A lot of people like full-size pickup trucks. I’m not one of those people, of course, because I have all my teeth. But I saw several Ford F-150s today, and they looked pretty sharp, so I’m going to make it the next New Car Review Without Actually Driving It.
Let’s get one thing straight right away: the Ford F-150 isn’t the most popular vehicle in America. That honor goes to the entire Ford F-series, which includes everything from the crew cab pickup driven by your heavily tattooed neighbor to the ambulance that shows up when his wife shoots him in self-defense. It also includes the Ryder truck she’ll use to move out, and the tow truck that will come to repossess his jet ski.
But even though the F-150 isn’t as popular as the entire F-Series, it’s still really common. To find out why, I’ve decided to review it while sitting at a Five Guys so I can examine the kind of people who eat large burgers, which are also the kind of people who drive large pickups. Perhaps I can channel their thoughts to provide a thorough, complete review. Also, the free peanuts are pretty good, and I’m picking up WiFi from the Papa John’s next door.
The exterior styling of F-150 pickups seems to go in waves. In the 1980s and early 1990s, it looked really mean and hulking until they redesigned it in 1997 and it got all round and girly. But then they redesigned it in 2004, and it became really muscular and nice looking again. They claim they’ve redesigned it again since then, but really they just changed the taillights. Or, if measured by 2012 Toyota Camry standards, it’s all-new from the ground up.
The good news is, the truck that came out in 2004 is handsome. It’s got clean lines, it still looks fresh, and it’s a lot nicer than competitors. Of course, that’s not saying much, since the overstyled Dodge Ram looks like the kind of thing a cartoonist might throw out for being too unrealistic, and the dull Chevrolet Silverado was clearly the result of a contest where designers could only use a ruler. Toyota and Nissan also have entrants into this segment, but only so their employees can tow stuff on the weekends.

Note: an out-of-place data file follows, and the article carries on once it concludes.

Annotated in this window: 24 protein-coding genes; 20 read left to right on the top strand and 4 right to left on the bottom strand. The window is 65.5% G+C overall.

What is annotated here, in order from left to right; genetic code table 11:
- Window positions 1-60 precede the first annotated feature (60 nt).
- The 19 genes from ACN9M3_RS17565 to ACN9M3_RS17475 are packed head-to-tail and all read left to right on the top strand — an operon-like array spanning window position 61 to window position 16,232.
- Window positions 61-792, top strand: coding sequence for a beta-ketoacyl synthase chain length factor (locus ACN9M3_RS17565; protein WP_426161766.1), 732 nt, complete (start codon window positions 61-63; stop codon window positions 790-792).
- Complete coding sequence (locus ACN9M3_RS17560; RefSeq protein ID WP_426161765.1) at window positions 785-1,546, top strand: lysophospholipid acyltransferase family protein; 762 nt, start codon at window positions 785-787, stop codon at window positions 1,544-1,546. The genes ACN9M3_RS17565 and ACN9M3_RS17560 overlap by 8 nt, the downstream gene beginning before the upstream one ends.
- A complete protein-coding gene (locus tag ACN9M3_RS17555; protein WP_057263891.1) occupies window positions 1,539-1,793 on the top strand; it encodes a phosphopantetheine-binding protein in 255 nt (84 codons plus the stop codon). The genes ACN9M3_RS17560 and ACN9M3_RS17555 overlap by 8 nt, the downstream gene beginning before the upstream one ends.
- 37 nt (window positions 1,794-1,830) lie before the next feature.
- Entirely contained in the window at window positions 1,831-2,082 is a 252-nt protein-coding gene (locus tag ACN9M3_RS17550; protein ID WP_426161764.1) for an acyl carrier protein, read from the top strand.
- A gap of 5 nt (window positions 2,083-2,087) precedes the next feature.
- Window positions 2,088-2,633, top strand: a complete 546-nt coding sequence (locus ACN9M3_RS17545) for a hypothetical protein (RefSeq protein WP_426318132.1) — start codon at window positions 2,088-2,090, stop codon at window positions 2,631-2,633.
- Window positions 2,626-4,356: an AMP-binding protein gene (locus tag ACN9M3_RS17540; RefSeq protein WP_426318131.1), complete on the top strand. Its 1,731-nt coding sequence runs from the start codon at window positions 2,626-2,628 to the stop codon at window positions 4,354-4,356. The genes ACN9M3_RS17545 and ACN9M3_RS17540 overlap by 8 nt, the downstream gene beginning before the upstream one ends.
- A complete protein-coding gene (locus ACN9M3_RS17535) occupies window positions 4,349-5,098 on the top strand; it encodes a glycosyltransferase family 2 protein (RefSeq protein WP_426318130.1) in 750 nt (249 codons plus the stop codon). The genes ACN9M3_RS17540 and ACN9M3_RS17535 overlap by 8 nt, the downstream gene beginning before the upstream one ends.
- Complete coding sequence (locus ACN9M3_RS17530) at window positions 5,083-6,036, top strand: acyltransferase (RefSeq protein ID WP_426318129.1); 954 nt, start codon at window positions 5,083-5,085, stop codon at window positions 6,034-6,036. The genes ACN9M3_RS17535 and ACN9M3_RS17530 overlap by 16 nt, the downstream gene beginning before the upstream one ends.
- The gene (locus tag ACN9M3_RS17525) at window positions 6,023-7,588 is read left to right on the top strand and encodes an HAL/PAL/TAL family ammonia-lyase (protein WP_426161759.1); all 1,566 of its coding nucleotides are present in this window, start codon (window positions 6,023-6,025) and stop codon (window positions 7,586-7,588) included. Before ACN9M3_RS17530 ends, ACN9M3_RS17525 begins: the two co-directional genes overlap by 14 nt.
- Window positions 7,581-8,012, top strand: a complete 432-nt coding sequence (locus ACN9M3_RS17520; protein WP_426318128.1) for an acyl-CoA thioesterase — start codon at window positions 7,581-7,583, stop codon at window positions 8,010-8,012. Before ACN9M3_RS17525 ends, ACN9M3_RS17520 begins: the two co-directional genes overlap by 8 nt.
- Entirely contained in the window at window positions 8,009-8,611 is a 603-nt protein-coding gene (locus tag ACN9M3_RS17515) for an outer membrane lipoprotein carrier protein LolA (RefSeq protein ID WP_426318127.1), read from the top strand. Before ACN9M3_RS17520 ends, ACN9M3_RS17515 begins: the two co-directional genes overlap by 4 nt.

Since I’ve never actually been in an F-150, it’s tough to judge the interior, but I’m going to do it anyway. After a quick Google Images search, the cabin’s two main selling points are obvious. One is size. It’s got huge seats, a huge dashboard, a huge steering wheel, and huge panel gaps, which are probably useful for discarding trash, or perhaps storing musical instruments. If Buffalo Bill had an F-150 in The Silence of the Lambs, he would’ve hidden the senator’s daughter between the radio and the steering column.
The second selling point of the F-150 interior is dullness, or what Ford would probably prefer I call “functionality.” The interior is remarkably straightforward, and lacks any personality. Not that I’m complaining – it’s a truck, after all. There’s one exception: the pickup’s tiny, circular air vents which are incredibly dainty and look like they produce about a tenth of the air needed to cool or heat the cabin. The rest probably comes out the panel gaps.
Being a large pickup, the F-150 drives like all other large pickups. In other words, you’re high off the ground, the steering is vague, and at any given time you have no idea where the entire truck is. You could be driving down a street fully aware of your surroundings, but your rear bumper is two blocks back ordering at a Wendy’s drive thru. Seriously, it’s that big. A SuperCrew F-150 is 237.1 inches long, or five feet longer than a Honda Civic. It’s also ten inches wider, and – get this – almost two feet taller. Lesson: if you have an F-150, don’t let your Civic-driving friend borrow it, because he will back into something.
It’s not beautiful, it’s not exciting, and it’s not a sports car, but it’s hard to argue with the F-150 for practicality – especially considering the millions Ford has sold. But if you get one, I suggest you eat as many meals as possible at Five Guys, just like the people around me. It’s the only way to make sure you won’t get stuck in the panel gaps.